Sordo Madaleno creates "overgrown ruin" apartment block in Mexico

The Village housing

Local architecture studio Sordo Madaleno has created a residential block in Mexico informed by Mayan pyramids made of cubic apartments stacked on top of one another.

The Village is located in the northeastern Yucatán Peninsula of Mexico and spans 14,885 square metres (160,220 square feet) and reaches 12 metres (129 feet) high across five storeys.

An apartment complex made of stacked square units
Sordo Madaleno has completed an apartment building in Mexico

Informed by “stepped pyramids of the region’s ancient history”, the building is made of interconnected cubic volumes, pockmarked with terraces, wooden shutters, glazing and exposed open, structure.

“Our approach to breaking down the overall volume of the building involves setting back terraces at irregular intervals and across different levels,” said Sordo Madaleno.

The Village apartments in Mexico
Its design was informed by regional Mayan pyramids

“This deliberated design choice enhances the permeability of the essentially rectilinear structure, allowing it to be seamlessly integrated into the surrounding nature. The studied informality of this approach invokes the concept of an overgrown ruin.”

The Village’s apartments were arranged using four metre by four metre (13 foot by 13 foot) units, with one to four bedrooms available in 80 to 160 square metre areas.

An apartment complex made of stacked units
Interconnected cubic volumes create the building’s stepped form

The scheme allows for both “rigor” and “flexibility” in the design, according to the team.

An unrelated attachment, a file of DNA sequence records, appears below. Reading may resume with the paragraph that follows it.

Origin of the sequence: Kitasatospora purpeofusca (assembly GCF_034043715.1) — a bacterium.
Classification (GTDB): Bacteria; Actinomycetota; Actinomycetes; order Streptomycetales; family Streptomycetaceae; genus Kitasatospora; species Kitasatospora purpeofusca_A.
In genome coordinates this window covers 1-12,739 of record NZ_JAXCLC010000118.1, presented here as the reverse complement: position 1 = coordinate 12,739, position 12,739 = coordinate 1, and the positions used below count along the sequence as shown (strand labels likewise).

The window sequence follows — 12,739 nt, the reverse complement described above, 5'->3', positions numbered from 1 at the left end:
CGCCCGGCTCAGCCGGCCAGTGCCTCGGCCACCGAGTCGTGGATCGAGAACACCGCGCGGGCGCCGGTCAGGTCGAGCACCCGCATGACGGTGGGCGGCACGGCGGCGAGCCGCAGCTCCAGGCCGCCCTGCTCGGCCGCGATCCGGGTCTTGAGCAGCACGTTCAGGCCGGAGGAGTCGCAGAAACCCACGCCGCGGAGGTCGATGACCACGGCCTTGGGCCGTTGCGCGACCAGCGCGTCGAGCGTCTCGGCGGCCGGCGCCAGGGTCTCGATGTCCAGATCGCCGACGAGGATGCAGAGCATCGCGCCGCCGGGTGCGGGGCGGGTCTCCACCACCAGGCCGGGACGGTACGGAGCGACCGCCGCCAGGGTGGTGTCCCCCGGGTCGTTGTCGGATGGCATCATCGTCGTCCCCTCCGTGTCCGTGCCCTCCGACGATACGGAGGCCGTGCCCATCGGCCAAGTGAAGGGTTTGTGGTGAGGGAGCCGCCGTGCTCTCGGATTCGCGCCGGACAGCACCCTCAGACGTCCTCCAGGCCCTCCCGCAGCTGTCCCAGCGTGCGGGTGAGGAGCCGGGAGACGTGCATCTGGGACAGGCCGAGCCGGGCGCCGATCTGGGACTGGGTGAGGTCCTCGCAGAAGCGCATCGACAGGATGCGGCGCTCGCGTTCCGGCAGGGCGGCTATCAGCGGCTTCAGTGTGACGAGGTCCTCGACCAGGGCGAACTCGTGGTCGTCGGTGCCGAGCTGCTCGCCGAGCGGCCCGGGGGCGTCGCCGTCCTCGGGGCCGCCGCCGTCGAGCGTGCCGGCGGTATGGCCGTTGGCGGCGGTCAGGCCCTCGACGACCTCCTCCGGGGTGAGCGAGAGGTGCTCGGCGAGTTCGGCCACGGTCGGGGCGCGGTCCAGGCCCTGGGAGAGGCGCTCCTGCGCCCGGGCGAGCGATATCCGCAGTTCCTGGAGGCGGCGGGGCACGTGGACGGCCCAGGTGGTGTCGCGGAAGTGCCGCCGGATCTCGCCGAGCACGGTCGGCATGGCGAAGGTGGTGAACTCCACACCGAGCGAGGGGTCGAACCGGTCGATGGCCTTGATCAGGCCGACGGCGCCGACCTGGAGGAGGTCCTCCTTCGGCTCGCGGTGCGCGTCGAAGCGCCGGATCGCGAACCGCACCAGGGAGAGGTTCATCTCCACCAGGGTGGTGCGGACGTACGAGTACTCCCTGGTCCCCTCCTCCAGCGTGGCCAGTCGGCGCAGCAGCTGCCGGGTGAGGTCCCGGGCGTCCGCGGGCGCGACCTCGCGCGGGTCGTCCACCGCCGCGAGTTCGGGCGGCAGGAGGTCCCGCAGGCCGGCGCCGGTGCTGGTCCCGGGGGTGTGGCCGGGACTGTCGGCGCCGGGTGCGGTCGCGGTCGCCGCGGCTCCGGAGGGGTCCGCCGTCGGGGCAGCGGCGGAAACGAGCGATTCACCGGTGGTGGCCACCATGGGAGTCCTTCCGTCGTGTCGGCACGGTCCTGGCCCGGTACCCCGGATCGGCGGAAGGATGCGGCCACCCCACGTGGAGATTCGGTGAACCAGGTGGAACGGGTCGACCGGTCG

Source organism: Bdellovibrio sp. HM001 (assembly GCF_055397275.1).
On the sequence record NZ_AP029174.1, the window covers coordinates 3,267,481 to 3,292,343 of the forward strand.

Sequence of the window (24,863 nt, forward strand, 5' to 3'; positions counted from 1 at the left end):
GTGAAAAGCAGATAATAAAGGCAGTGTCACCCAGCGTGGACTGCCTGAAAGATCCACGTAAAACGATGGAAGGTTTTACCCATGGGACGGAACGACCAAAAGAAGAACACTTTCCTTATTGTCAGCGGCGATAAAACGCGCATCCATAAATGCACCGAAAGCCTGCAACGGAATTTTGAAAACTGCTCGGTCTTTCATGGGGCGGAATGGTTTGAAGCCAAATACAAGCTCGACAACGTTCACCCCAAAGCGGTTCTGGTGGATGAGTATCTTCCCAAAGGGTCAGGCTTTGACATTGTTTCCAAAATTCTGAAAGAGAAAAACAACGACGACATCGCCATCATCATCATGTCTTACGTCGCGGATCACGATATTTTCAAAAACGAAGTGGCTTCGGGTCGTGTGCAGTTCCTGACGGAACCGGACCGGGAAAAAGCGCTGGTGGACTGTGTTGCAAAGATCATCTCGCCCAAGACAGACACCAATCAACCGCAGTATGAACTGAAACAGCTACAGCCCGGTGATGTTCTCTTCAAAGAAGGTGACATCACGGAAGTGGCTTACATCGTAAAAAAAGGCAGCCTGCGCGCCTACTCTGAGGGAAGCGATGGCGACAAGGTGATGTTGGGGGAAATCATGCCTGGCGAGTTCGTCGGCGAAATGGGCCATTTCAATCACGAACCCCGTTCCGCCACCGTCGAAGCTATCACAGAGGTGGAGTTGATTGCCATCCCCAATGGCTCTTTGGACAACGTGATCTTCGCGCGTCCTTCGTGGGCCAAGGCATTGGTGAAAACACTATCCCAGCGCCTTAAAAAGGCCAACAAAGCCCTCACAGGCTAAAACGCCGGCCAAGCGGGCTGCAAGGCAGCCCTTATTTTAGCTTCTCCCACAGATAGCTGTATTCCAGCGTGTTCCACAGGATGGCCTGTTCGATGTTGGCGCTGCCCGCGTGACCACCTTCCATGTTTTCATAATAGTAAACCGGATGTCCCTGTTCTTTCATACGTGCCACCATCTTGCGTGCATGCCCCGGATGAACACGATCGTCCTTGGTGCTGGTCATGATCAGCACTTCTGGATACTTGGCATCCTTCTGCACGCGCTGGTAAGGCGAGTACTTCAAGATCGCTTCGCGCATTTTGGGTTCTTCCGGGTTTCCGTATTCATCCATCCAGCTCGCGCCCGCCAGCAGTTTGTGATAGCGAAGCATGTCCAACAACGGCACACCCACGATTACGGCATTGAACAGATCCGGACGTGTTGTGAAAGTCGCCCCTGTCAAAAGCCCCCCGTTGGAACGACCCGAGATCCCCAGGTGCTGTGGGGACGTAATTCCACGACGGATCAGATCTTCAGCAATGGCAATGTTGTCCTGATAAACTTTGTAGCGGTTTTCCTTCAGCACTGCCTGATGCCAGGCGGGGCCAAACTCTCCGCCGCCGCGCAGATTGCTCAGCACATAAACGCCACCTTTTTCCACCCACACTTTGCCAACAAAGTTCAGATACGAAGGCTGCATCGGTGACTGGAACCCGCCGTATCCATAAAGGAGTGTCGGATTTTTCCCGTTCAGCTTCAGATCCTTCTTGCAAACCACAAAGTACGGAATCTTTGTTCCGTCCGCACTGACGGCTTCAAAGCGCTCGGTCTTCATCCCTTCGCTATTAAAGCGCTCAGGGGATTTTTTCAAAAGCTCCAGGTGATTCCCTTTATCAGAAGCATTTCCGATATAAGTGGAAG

“We are continually fascinated by the interconnection of systems and adaptability,” said Sordo Madaleno partner Fernando Sordo Madelano De Haro.

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“A basic module, such as a four by four cube, has the potential to generate quality spaces. The overall design engages in a balance between an intimate scale, akin to a small village, and the complexities of a dense project.”

The building’s deep-set terraces were populated with planters containing 80 per cent native species, which also can be used as vegetable gardens, said the studio.

Courtyard
Terraces were outfitted with planters

They join a number of spaces intended to create community amongst residences, including pools, mini golf, a hammock area, an outdoor cinema, fire pits, a fitness area and a restaurant.

In designing the building’s plan, the studio sought to dedicate almost half of the program to public spaces and integrate it with the surroundings.

Tall ceilings in courtyard
Its plan is based on 4 by 4 metre units

“The programmatic distribution for the masterplan was planned with the intention of making the most of the property, but without losing the importance of respecting its natural context,” said partner Javier Sordo Madaleno

“It was considered to allocate 45 per cent of the land as free area, creating exterior and common spaces for users to enjoy experiences and amenities in support of community development.”

An apartment complex in Mexico
It is part of a larger residential development in the Riviera Maya

The building is part of the larger 236 hectare (583 acre) Corasol development under progress in the Riviera Maya designed by Sordo Madaleno, CUAIK Arquitects and Artigas Arquitects, which encompasses a number of condo buildings and residences surrounding a golf course.

Recently, Sordo Madaleno designed a members club on the Gulf of Aqaba as part of the Neom mega development and also created a doughnut-shaped clubhouse alongside a lake in Mexico.

The studio was founded in Mexico City in 1937.

The photography is by Óscar Caballero

Project credits:
Partners: Javier Sordo Madaleno Bringas, Javier Sordo Madaleno de Haro, Fernando Sordo Madaleno de Haro
Architecture director: Luis Hernández
Design team: Alejandro Olivier, Javier Páez, Antonio Urrutia, Raymundo Baldovinos
Structural engineering: Jean Ingenieros
MEP engineering: MC Ingenieros
Lighting consultant: Ocho 45
Landscape consultant: Gabayet 101 paisaje

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